The songs on the EP are pretty personal and people are evidently connecting to those six intimate tracks off the EP, as they do and have done in the past with Murray's music, in fact, Murray is optimistic that people will kind of continue to do so with this release.
"A real concern for me was getting in a room and not having anything to offer." Murray laughs. "In America, I am nobody at all – small scale - so you get over the fact people have to Google your name to know who you are."
There was a time during the creative process where Murray went to Nashville and jumped into a couple of sessions, he had guys calling their friends: ‘Hey, you’ve got to work with this guy. He’s a great lyricist, has a good voice. Great sense of melody,’ so it was a really positive thing for Murray to hear that from other contemporaries, songwriters, people that know their craft.
"And for them to pass it on, gave me the opportunity to get other sessions, which was great," Murray adds. "It kind of made me think down the track – and when we get over COVID – I would like to spend more time overseas and do some more co-writing, probably for other people, not necessarily for myself."
When it came to releasing the EP as a whole, Murray knew he had to try a different approach: "These days, especially with streaming, the way people listen to music has changed a lot," Murray says. "People don’t listen to albums as much anymore, and I think there are a lot of songs there that people might not hear if you put an entire album out."
You would have – in the old days – a few singles that would come off the album and then people would buy the album. These days, you don’t have to, you can listen to whatever you want, anytime you want, as you know, you pay a monthly subscription. For people to really tune into an album is a difficult thing to do.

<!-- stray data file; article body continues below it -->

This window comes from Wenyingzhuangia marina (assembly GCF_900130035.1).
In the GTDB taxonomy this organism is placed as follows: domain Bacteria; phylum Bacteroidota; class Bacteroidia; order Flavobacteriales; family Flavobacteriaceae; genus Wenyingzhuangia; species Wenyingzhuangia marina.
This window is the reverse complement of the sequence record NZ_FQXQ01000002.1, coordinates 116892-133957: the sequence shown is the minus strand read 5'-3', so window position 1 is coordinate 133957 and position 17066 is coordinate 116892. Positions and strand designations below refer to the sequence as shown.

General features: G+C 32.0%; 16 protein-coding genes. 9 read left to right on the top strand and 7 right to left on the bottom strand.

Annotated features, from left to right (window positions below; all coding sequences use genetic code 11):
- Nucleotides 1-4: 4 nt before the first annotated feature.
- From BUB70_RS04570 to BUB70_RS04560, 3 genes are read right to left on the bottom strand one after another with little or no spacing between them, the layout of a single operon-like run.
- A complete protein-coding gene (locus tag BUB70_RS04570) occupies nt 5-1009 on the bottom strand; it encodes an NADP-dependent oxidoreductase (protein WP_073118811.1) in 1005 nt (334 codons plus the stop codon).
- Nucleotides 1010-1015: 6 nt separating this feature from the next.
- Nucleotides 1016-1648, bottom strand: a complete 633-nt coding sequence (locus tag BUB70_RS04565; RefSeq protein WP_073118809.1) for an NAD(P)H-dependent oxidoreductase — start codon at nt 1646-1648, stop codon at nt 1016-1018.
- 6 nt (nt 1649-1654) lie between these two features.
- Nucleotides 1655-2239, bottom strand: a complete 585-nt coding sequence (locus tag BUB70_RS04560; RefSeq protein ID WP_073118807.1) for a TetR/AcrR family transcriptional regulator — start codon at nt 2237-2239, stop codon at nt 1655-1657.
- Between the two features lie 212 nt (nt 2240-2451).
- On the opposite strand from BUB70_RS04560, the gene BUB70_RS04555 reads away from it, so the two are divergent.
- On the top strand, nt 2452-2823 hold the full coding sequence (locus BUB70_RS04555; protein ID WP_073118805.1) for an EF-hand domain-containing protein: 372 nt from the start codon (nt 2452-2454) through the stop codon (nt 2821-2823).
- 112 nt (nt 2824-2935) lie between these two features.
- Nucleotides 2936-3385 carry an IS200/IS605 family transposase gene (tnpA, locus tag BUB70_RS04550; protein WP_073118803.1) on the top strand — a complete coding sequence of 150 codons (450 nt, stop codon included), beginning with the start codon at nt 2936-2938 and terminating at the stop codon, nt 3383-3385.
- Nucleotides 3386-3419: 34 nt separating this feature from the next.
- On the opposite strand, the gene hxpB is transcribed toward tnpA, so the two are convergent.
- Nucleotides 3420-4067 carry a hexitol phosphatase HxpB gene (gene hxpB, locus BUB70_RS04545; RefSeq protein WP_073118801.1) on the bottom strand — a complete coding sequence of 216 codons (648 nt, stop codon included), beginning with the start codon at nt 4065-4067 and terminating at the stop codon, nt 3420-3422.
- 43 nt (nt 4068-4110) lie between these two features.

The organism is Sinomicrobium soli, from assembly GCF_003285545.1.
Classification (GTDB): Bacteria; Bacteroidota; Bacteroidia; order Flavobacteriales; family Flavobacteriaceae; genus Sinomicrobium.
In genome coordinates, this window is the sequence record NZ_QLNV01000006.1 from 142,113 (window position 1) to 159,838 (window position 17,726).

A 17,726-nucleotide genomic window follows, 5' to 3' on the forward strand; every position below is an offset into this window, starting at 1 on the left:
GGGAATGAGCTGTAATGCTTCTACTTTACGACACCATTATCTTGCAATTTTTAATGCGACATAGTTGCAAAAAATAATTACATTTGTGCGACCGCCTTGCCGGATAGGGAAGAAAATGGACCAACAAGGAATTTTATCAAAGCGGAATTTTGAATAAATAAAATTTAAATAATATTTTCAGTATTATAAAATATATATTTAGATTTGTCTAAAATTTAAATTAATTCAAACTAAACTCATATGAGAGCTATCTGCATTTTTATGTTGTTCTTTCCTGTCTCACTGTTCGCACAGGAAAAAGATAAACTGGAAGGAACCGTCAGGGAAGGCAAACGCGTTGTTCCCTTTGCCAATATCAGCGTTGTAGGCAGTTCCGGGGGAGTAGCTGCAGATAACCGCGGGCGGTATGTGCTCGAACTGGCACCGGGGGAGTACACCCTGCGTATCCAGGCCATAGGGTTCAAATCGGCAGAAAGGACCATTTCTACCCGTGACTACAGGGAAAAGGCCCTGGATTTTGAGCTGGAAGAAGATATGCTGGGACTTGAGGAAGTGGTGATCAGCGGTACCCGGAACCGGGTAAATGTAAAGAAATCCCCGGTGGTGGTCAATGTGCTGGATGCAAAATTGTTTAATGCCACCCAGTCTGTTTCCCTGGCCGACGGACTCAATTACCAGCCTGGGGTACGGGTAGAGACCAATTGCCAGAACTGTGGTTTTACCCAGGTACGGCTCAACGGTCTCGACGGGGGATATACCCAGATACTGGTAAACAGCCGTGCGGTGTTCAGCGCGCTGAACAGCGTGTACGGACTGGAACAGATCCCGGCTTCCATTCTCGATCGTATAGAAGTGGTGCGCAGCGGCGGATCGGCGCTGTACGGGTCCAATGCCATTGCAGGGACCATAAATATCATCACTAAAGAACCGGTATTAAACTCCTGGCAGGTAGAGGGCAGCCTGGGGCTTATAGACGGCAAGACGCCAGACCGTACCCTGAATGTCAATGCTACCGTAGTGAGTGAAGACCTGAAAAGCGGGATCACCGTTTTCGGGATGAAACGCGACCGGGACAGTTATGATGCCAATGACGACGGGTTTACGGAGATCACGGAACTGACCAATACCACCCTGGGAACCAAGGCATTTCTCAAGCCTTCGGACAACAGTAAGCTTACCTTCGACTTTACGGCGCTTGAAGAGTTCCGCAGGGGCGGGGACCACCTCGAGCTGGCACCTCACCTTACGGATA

"I think we just – when Management and I talked about it – the easiest thing to do would be an EP, Murray details on the release. "And not just have so many songs. Six songs was just enough."
Two of highlights from the record are "If We Never Dance Again," a song that wasn't actually written about COVID. "No, no it wasn’t," Murray assures EARMILK. "The song was written when COVID wasn’t around. But you could relate it to COVID for sure."
And the other song is, “Found My Place,” which was the first single Murray was going to go with upon release, it has a great grove and lyrically it is about passing on and listening to kids. In fact, that second single that Murray did is not your standard single.
"These days you are not necessarily looking for a commercial hit, you’re looking for streaming, and what might get onto playlists," Murray emphasises to EARMILK. "The second song is a nice acoustic track with string arrangements behind it and normally that would have never seen the light of day with a major release."
With the release of this EP, Murray would like listeners to feel some sort of mood from it... a feeling maybe too, "Hopefully they can get some sort of feeling out of this," Murray adds, "that will stay with them forever and bring them back to this moment in time, like some of my other songs have done in the past."
The songs work well together on this EP and it is a beautiful sounding EP. So hopefully people can connect to it and love it and play it a lot.